STEPHANIE RUHLE: Thank you for having me. We have been working on this story for over a month now. And you know, it was a big surprise to us last night when JPMorgan's Jamie Dimon did come out with a very big mea culpa; you know, saying, I'm sorry; we do have egg on our face.

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The Two-Way
1:43 pm
Fri May 11, 2012

In Greece, Third Bid For Coalition Government Fails

Greece's radical leftist party Syriza chief Alexis Tsipras (L) shakes hands with Socialists leader Evangelos Venizelos before their meeting at the Greek parliament in Athens on Friday. Venizelos admitted that he had failed in a last-ditch bid to form a government after Syriza key leftist party ruled out joining a pro-austerity coalition.
Louisa Gouliamaki AFP/Getty Images

Originally published on Fri May 11, 2012 2:12 pm

Evangelos Venizelos was the third politician mandated by the Greek president to form a coalition government.

Today, reports the BBC, after meeting with the leaders of different parties, Venizelos emerged empty-handed.

"I am going to inform the president of the republic tomorrow and I hope that, during the meeting with Carolos Papoulias, each party will assume its responsibilities," Venizelos told the BBC.

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Planet Money
8:58 am
Fri May 11, 2012

JP Morgan's $2 Billion Loss, Explained

Chris McGrath Getty Images

Originally published on Fri May 11, 2012 10:17 am

What just happened?

JPMorgan Chase, the biggest bank in America, announced that it lost $2 billion on a massive trade placed out of its London office.

What was the trade?

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The Two-Way
7:18 am
Fri May 11, 2012

JPMorgan 'Rogue Trader' Losses Send Chills Through Markets

Originally published on Fri May 11, 2012 9:46 am

"It was a bad strategy. It was badly executed."

The words of JPMorgan Chase's CEO, Jamie Dimon, as he admitted late yesterday that the investment bank — or, more precisely, a single "rogue trader" working for the bank, had lost some $2 billion in the last six weeks in risky hedge-fund trades.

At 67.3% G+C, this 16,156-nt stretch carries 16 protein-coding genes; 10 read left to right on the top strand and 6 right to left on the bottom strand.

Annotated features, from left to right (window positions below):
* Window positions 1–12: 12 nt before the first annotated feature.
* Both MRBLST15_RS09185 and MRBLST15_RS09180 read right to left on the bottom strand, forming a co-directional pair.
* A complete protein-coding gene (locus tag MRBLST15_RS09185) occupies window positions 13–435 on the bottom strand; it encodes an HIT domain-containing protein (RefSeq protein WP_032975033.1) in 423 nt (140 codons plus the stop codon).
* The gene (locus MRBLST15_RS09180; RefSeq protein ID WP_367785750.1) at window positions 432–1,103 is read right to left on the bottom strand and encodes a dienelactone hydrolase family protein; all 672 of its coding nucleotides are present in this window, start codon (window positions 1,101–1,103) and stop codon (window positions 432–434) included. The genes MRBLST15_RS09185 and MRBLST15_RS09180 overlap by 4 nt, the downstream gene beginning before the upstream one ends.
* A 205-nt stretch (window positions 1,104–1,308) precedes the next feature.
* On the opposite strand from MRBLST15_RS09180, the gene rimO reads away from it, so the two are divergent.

The news has sent chills through the markets. Shares of JPMorgan Chase, the largest U.S. bank, lost 7 percent in after-hours trading and British bank Barclays lost 2.9 percent, while more than 2 percent was shaved from Royal Bank of Scotland.

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Business
5:11 am
Fri May 11, 2012

Freddie Mac Names Retired JPMorgan Official CEO

Mortgage broker Freddie Mac named Donald Layton as its new chief executive officer. Layton worked for JPMorgan Chase for nearly 30 years before retiring in 2004.

Around the Nation
3:14 am
Fri May 11, 2012

Chefs Fight California's Foie Gras Ban

Originally published on Fri May 11, 2012 9:12 am

Transcript

STEVE INSKEEP, HOST:

If you enjoy foie gras, you may want to hold on making dinner reservations in California, because it's about to become the first state to ban the luxury liver dish made from ducks or geese. The nation's first statewide foie gras ban kicks in on July 1. Almost eight years have passed since a bill enacting that ban was signed. You'd think that by now both sides of the debate would've digested the inevitable, but no. Rachel Myrow reports from KQED in San Francisco.

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Politics
3:14 am
Fri May 11, 2012

Candidates Forced To Juggle Inconsistent Economic Data

Originally published on Fri May 11, 2012 5:10 am

Transcript

STEVE INSKEEP, HOST:

Now, the presidential election is expected to turn on the economy, which means that every bit of economic news takes on political significance. Trouble is, we don't always know what to make of it when we hear that unemployment claims fell again. Sounds good. Or that the trade deficit jumped. Not so good. NPR's Tamara Keith and Scott Horsley will now help us sort that out.

TAMARA KEITH, BYLINE: Whatever story you want to tell about the U.S. economy, you can find some data points to make your case.

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Business
3:14 am
Fri May 11, 2012

Postal Service Still Searching For Ways To Stem Losses

Originally published on Fri May 11, 2012 5:10 am

The Postal Service announced Thursday that it lost more than $3 billion during the first three months of the year. Post office officials are pushing Congress to give it more authority to cut some of its burgeoning costs.